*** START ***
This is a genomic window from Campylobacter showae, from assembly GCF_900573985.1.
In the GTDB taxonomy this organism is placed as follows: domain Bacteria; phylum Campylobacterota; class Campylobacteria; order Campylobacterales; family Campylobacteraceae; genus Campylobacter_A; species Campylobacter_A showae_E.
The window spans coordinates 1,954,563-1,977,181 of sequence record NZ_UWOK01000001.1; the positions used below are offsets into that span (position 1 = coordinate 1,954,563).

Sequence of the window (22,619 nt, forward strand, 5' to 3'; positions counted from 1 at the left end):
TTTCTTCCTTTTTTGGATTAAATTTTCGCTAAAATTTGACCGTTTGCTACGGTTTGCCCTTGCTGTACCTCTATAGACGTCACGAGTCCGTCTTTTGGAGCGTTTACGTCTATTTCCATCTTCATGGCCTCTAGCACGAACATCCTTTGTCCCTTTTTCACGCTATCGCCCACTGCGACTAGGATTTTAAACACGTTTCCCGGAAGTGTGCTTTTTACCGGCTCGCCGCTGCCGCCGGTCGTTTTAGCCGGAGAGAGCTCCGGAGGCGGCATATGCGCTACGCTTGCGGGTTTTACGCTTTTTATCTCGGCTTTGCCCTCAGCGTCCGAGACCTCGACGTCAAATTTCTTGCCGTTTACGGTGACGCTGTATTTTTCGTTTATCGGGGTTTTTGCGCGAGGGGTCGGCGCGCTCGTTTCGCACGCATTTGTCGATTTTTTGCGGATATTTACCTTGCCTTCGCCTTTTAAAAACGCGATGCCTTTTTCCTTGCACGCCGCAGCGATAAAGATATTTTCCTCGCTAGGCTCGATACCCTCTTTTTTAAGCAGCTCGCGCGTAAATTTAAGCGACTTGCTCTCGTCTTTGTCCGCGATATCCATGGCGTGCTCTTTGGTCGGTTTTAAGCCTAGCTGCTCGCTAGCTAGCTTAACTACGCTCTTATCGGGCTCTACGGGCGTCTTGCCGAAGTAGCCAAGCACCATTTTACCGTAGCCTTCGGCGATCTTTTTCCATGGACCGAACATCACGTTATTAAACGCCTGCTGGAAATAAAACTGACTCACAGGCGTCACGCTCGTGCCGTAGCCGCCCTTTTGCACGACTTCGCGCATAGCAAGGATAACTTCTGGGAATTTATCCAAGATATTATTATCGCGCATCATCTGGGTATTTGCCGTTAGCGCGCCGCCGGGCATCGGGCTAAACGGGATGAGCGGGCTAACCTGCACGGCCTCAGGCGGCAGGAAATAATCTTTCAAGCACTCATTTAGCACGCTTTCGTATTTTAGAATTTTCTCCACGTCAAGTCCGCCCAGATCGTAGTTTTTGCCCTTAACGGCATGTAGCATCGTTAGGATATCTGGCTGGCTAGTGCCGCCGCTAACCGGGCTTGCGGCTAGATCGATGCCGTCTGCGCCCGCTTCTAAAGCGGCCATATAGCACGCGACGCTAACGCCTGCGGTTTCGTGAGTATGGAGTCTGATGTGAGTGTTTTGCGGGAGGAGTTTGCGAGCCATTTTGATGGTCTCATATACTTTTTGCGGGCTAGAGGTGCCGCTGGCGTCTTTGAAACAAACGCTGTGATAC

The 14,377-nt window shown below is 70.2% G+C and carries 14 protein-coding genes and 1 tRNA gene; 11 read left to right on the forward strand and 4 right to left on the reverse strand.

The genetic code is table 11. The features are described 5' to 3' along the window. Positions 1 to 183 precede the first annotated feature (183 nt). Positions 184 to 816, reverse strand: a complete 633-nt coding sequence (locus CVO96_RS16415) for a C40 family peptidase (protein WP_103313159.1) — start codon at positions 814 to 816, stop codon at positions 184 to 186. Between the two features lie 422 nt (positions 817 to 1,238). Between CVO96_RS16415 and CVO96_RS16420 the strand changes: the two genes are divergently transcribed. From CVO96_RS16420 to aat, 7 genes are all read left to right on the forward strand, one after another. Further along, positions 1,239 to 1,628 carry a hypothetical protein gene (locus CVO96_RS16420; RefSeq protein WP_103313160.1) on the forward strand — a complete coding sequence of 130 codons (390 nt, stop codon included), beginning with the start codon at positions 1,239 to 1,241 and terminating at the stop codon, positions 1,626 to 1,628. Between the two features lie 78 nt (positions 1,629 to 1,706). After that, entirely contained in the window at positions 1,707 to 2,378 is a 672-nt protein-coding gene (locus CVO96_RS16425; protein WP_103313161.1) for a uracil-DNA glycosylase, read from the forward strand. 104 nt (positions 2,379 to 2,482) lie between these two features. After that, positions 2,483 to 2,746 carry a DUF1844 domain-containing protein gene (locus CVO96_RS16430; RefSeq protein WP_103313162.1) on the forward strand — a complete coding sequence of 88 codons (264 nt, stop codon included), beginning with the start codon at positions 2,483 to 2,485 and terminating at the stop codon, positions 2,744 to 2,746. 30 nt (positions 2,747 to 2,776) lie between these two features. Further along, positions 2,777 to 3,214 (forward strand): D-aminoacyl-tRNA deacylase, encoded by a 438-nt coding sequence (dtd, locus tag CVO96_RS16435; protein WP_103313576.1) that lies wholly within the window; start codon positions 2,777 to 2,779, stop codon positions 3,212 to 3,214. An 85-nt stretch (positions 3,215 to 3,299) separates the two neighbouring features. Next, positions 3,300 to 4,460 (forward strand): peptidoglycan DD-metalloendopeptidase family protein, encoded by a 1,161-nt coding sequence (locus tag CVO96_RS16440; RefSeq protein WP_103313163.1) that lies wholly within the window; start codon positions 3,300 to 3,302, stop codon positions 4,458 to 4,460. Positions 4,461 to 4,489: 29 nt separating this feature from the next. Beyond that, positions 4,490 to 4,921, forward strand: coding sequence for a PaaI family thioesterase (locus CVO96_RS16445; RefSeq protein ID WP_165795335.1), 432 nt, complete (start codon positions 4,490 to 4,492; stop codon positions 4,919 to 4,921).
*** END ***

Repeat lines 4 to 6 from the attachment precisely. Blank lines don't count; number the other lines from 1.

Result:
Sequence of the window (22,619 nt, forward strand, 5' to 3'; positions counted from 1 at the left end):
TTTCTTCCTTTTTTGGATTAAATTTTCGCTAAAATTTGACCGTTTGCTACGGTTTGCCCTTGCTGTACCTCTATAGACGTCACGAGTCCGTCTTTTGGAGCGTTTACGTCTATTTCCATCTTCATGGCCTCTAGCACGAACATCCTTTGTCCCTTTTTCACGCTATCGCCCACTGCGACTAGGATTTTAAACACGTTTCCCGGAAGTGTGCTTTTTACCGGCTCGCCGCTGCCGCCGGTCGTTTTAGCCGGAGAGAGCTCCGGAGGCGGCATATGCGCTACGCTTGCGGGTTTTACGCTTTTTATCTCGGCTTTGCCCTCAGCGTCCGAGACCTCGACGTCAAATTTCTTGCCGTTTACGGTGACGCTGTATTTTTCGTTTATCGGGGTTTTTGCGCGAGGGGTCGGCGCGCTCGTTTCGCACGCATTTGTCGATTTTTTGCGGATATTTACCTTGCCTTCGCCTTTTAAAAACGCGATGCCTTTTTCCTTGCACGCCGCAGCGATAAAGATATTTTCCTCGCTAGGCTCGATACCCTCTTTTTTAAGCAGCTCGCGCGTAAATTTAAGCGACTTGCTCTCGTCTTTGTCCGCGATATCCATGGCGTGCTCTTTGGTCGGTTTTAAGCCTAGCTGCTCGCTAGCTAGCTTAACTACGCTCTTATCGGGCTCTACGGGCGTCTTGCCGAAGTAGCCAAGCACCATTTTACCGTAGCCTTCGGCGATCTTTTTCCATGGACCGAACATCACGTTATTAAACGCCTGCTGGAAATAAAACTGACTCACAGGCGTCACGCTCGTGCCGTAGCCGCCCTTTTGCACGACTTCGCGCATAGCAAGGATAACTTCTGGGAATTTATCCAAGATATTATTATCGCGCATCATCTGGGTATTTGCCGTTAGCGCGCCGCCGGGCATCGGGCTAAACGGGATGAGCGGGCTAACCTGCACGGCCTCAGGCGGCAGGAAATAATCTTTCAAGCACTCATTTAGCACGCTTTCGTATTTTAGAATTTTCTCCACGTCAAGTCCGCCCAGATCGTAGTTTTTGCCCTTAACGGCATGTAGCATCGTTAGGATATCTGGCTGGCTAGTGCCGCCGCTAACCGGGCTTGCGGCTAGATCGATGCCGTCTGCGCCCGCTTCTAAAGCGGCCATATAGCACGCGACGCTAACGCCTGCGGTTTCGTGAGTATGGAGTCTGATGTGAGTGTTTTGCGGGAGGAGTTTGCGAGCCATTTTGATGGTCTCATATACTTTTTGCGGGCTAGAGGTGCCGCTGGCGTCTTTGAAACAAACGCTGTGATAC

The 14,377-nt window shown below is 70.2% G+C and carries 14 protein-coding genes and 1 tRNA gene; 11 read left to right on the forward strand and 4 right to left on the reverse strand.